The sign read, “It takes many ingredients to make our burgers great, but the secret ingredient is our people.”
I don’t know. That just didn’t sound too appetizing, so I had a hot dog. Hopefully, the manufacturing process for the frankfurters stuck to the usual deliciously nutritious combination of artificial coloring, artificial flavoring, sodium diacetate, sodium erythorbate, maltodextrin and sodium nitrate and eschewed using any leftover employees’ parts that didn’t make the cut for burgers.
Clear and effective communication is the cornerstone of success in life, and nowhere is it more important than in the ancient and noble profession of sales. The good folks at the burger joint were trying to tell us that their employees took great care in preparing their burgers, but instead it sounded like something out of “The Texas Chainsaw Massacre.”
So a good rule to learn from my near-Donner Pass experience would be: What you say or write is who you are, so be careful or you’ll end up in the soup (literally).
Like I did last week.
We had pitched a prospect on joining one of our sales training classes and had scheduled an appointment for an evaluation and introduction to the process. A couple of days before that scheduled meeting, she sent us an email canceling and added she wasn’t interested at this time.
I wrote back in an attempt to show support and understanding, and leave the door open for a future sale. Unfortunately, the email I wrote elicited the exact opposite response from the prospect.
With my usual sensitive and empathic touch, and in an attempt to keep the mood light and friendly, I tried to make the email funny. I ended my message with the line, “If there is anything I can do to help you, please let me know. Maybe we can get you some coaching later on when you’re either more comfortable or more desperate. I’ll take either.”
I thought I had a rapport with her that I obviously misjudged, and even though the gag line would be funny to some people, it wasn’t to her. Goodbye future sale; hello another ill-conceived, poorly executed and recklessly sent electronic “mismissive.”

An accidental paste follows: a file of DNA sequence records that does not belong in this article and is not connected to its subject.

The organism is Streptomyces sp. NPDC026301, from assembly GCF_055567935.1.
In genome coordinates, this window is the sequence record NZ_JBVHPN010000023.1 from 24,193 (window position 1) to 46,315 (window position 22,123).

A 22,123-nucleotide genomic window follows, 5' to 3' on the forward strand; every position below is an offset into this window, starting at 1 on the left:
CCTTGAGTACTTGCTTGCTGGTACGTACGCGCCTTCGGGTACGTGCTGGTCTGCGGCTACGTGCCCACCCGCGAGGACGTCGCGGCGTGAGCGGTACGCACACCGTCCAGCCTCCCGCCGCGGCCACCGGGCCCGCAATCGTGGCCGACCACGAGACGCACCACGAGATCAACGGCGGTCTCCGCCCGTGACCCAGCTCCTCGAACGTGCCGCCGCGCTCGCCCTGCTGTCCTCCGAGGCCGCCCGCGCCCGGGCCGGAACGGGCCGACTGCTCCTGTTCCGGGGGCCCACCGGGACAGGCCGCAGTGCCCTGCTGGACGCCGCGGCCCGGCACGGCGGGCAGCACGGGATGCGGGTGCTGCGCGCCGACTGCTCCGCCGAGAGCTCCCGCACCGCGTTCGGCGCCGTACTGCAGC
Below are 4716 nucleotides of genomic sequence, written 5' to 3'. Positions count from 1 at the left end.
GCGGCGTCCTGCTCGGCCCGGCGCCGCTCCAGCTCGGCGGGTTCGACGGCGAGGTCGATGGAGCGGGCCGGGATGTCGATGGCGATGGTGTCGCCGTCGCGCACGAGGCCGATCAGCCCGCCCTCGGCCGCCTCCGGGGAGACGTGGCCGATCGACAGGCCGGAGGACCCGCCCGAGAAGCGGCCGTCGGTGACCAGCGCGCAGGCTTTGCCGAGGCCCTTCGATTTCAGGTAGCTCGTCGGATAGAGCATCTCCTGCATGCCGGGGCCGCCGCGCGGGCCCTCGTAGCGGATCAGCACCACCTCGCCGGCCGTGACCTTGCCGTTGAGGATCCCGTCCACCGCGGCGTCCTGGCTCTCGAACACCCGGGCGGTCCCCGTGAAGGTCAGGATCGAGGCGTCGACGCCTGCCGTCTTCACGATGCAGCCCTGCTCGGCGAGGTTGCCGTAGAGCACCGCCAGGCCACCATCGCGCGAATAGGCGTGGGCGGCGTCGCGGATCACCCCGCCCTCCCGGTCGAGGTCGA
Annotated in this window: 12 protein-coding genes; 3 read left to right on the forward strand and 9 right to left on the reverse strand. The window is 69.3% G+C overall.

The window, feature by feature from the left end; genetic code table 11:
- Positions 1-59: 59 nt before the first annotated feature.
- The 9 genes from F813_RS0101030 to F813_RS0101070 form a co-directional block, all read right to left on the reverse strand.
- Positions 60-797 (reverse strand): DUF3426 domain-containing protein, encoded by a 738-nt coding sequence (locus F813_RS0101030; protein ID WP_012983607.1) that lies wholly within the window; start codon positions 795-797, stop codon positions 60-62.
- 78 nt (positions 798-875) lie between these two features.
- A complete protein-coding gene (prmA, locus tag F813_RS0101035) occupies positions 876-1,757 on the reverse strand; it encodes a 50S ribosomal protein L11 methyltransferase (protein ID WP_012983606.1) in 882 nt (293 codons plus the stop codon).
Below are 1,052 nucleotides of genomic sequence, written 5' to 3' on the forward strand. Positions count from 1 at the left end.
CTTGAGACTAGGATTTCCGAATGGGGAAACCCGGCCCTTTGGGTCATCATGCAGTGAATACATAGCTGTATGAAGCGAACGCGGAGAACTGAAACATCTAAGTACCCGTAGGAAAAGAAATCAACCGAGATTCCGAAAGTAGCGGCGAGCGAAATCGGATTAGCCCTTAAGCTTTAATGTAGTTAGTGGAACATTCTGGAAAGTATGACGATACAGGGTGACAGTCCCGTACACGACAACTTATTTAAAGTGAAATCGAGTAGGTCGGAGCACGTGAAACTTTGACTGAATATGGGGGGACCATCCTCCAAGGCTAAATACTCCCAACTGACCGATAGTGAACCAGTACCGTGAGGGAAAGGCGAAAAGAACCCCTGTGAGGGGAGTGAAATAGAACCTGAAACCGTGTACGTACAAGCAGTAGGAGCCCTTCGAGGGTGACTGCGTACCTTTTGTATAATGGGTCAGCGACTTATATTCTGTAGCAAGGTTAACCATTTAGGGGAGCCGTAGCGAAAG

Add that one to the multitude of exponentially growing debacles resulting from instant, unfiltered and inexact contacts. A costly example happened to one of my clients who had finally made a large sale to a prospect he had been working on for some time.
He sent the paperwork to his assistant to place the order and get it immediately shipped out. Upon receiving his instructions, his assistant texted him: “OK, I’ll order immediately.”
Later in the day, the assistant checked her messages, and there was one from the salesman saying, “Kill order immediately.”
The following Monday, when the salesman showed up for the sales meeting, he stopped to ask his assistant if the order had shipped yet. A look of bewilderment came over her face as she told him he had canceled the order.
When the customer was notified it would be another week before delivery, he canceled. Nobody could figure out what had happened until, finally, the sales manager asked to see the assistant’s phone and checked her messages.
Unfortunately, the assistant, being of a certain age, learned an abbreviated, expedient way to write. She didn’t use capital letters or punctuation and sometimes used single letters instead of words.
Accordingly, the condensed message she had sent to the salesman confirming his order read, “kill order immediately.” When she checked her messages later that day, she actually read her own note and assumed it was from the salesman.
THEY LOST IN TRANSLATION
Besides the obvious, the real lesson here is that you’re in big trouble when your smartphone is smarter than you are. But miscommunication is not limited to computers and phones.
Long before the binary revolution, advertising took the science of stupid bloopers to an art form, especially when it tried to translate a marketing message to a foreign language.
One of my favorites was a Ford campaign for Pinto that it tried to take to Brazil. The campaign was a complete flop. When Ford investigated, it discovered that Pinto was Brazilian slang for tiny male genitals.
Another example is Kentucky Fried Chicken. Its slogan of “finger-lickin’ good,” when translated into Chinese, came out as eat your fingers off.
If you’re not careful, words can really mess you up. So to be safe, always remember the words of children’s books author Robert McCloskey: “I know that you believe you understand what you think I said, but I’m not sure you realize that what you heard is not what I meant.”
Since my latest harrowing experience in the world of convoluted messaging, I taped that quote to the top of my computer screen, because when it comes to marginally erudite, semi-entertaining malaprops, whether you’re either comfortable or desperate, I’m your man.
Richard Plinke, author of “From The Jaws Of The Dragon” (available at www.fromthejawsofthedragon.com), is a sales consultant and professional speaker. He can be reached at firstname.lastname@example.org.
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